The 2014 craft beer boom flooded the market with enough choices to make a hipster’s head explode, but there’s a new wave of craft brews headed our way. These brews are friendly on the wallet and take advantage of all the beautiful flavors Thailand has to offer—that’s right, they’re made right here in the Kingdom. Why didn’t this happen ages ago? Well, that’s the one minor issue: these heady ales are technically illegal (so is prostitution, right?), as the law hasn’t yet been updated to address the slew of new brews coming from the small-scale craft brewing gray area. For now the scene is mainly underground, and one must put in some effort to swill these suds. Despite the draconian laws working against them, these passionate brewers are making heads buzz with hops and stomachs swell with flavors like passion fruit, Thai pumpkin and chrysanthemum. So here’s where to try them before they proliferate and become a part of the hipster uniform, or, even worse, disappear forever.

Udomsuk Brewing

Udomsuk has long kept a very low profile, serving only select brews at Mad Moa, a tiny, Polynesian-themed Old Town haunt packed with an adventurous culinary crowd. But at last week’s Made by Legacy market, they debuted Amber Ale for the public. This is a brewer worth following closely, as they take traditional styles and experiment heavily. The branding pays homage to the brewers’ Bangkok roots, featuring a Thai ridgeback dog. 
What to drink: Their one-beer-buzz-inducing Belgian Ale eschews sweetness in favor of a maltier, smoother flavor that’s easy to drink and disguises the mammoth 10.5% ABV.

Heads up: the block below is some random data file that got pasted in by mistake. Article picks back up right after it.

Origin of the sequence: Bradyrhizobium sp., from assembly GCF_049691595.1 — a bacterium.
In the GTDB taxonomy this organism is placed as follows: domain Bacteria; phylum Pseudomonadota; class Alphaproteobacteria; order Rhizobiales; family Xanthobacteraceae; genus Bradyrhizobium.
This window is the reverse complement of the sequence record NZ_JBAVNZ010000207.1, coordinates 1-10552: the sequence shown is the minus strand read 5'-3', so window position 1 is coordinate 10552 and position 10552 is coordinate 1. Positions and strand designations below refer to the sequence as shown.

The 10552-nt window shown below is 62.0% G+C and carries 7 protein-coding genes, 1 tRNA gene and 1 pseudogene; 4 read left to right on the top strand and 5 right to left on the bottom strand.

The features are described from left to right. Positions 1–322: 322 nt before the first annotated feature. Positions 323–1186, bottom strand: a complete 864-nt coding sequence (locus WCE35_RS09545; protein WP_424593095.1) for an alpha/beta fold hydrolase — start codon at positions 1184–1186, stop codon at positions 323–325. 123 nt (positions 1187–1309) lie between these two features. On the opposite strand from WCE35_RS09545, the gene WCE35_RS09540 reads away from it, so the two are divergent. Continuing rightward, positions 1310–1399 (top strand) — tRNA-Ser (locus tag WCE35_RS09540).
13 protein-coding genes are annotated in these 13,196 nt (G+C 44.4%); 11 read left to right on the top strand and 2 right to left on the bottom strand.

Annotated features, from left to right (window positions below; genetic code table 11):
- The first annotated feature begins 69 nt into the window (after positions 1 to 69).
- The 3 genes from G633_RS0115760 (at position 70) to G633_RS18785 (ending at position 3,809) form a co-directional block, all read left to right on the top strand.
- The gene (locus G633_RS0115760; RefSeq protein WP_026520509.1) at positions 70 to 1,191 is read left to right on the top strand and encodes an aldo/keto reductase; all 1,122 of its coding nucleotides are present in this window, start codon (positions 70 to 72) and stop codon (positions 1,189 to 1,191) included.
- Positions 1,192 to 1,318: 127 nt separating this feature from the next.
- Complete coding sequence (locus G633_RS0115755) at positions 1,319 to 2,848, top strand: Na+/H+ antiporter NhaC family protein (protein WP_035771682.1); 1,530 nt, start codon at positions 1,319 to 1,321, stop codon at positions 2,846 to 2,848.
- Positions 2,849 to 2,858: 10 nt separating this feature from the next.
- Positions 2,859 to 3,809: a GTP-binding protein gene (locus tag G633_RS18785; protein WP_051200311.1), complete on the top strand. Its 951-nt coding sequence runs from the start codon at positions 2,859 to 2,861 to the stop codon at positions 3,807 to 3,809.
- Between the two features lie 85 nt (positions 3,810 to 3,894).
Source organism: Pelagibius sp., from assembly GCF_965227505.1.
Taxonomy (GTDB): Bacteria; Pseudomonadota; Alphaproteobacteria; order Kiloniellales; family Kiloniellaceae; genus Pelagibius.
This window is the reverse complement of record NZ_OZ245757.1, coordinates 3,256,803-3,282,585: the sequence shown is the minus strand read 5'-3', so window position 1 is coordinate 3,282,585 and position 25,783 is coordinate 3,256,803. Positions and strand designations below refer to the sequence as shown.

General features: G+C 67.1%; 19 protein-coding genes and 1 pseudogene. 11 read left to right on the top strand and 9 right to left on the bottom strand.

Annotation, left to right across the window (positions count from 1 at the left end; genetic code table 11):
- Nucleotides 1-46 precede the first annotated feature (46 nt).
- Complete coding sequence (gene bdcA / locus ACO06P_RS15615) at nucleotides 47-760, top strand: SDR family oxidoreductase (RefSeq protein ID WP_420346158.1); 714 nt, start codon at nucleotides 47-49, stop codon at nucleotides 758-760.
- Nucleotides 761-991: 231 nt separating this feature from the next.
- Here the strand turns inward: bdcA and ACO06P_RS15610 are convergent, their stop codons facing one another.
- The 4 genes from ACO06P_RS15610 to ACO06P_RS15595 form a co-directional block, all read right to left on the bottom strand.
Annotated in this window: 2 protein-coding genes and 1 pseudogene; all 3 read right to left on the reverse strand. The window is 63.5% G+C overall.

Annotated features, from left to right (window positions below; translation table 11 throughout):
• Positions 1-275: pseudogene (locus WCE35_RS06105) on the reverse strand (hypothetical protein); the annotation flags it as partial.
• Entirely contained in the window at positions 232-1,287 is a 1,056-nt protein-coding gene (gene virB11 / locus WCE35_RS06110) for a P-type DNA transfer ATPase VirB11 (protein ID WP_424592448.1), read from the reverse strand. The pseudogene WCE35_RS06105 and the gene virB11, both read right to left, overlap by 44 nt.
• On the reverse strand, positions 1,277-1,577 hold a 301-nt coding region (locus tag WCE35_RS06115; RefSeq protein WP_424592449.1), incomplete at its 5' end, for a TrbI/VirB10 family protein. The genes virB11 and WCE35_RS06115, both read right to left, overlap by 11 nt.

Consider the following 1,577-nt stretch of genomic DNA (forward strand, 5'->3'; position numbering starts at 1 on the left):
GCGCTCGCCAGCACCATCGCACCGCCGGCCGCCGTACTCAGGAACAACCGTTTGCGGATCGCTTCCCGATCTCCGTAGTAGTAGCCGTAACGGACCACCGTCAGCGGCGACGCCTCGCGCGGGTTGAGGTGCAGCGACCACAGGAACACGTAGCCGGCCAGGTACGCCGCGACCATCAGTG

Seven Two Brewing

The man behind Seven Two Brewing, Third, learned his craft in the USA and brought it back to Thailand, brewing for personal use before discovering that beers beyond mainstream choices are becoming more popular. His first commercial release retails for B100 a bottle and can be ordered through Facebook.
What to drink: Five Hops Exploding Heart, Seven Two’s core brew, is named after the “five-point-palm exploding heart technique,” popularized by the character Pai Mei in Kill Bill. This hoptastic beer represents a great value proposition, as IPAs are usually the most expensive style of ale available in Thailand due to their hefty alcohol content.

Golden Coins

Pipattanaphon, the creator of Golden Coins craft beer, attacked the market by aggressively distributing his brew to venues like Summer Street, Ari’s hip seafood-focused food truck on Ari Soi 2, and Camp at Vue community mall (707 Charoen Nakorn Soi 13. Open daily 5pm-midnight). From what he tells us, the beer is moving quickly, so expect to see Golden Coins at more outlets soon. It’s also possible to order through Facebook at B100 a bottle, regardless of whether it’s the IPA, American pale ale, stout or amber ale.
What to drink: Golden Coins is based in the Yaowarat area, so when it came time to formulate the recipe for the stout it was a no brainer: Chinatown’s legendary roasted chestnuts would be incorporated, lending a sweet and nutty flavor to the heavy, opaque stout.

Sandport Brewing

Self described as “The fellowship of beer,” Sandport is a group of friends who play heavy metal and brew tasty beer together. They can be found at pop-ups, flea markets and one-off events around the city, just keep an eye on their Facebook page to see where they’ll serve their irreverent ales next. They usually brew a batch for each specific event, and their recipes aren’t often what you’d find in Thailand, like last years “Broken Sword Red Ale.” The name Sandport pays homage to the brewers’ hometown of Nonthaburi.
What to drink: The Sandporter blasts you with a strong coffee note and then mellows out to a sweet, warm finish. If you’re into the current trend for heavy porters, you’ll be able enjoy this viscous brew, but hurry before the weather gets too hot to even think about it. The Rah IPA is also interesting; a strange white film appeared during the brewing process and Sandport thinks it gave this beer a little something extra. We agree.

Team Alpha Brewing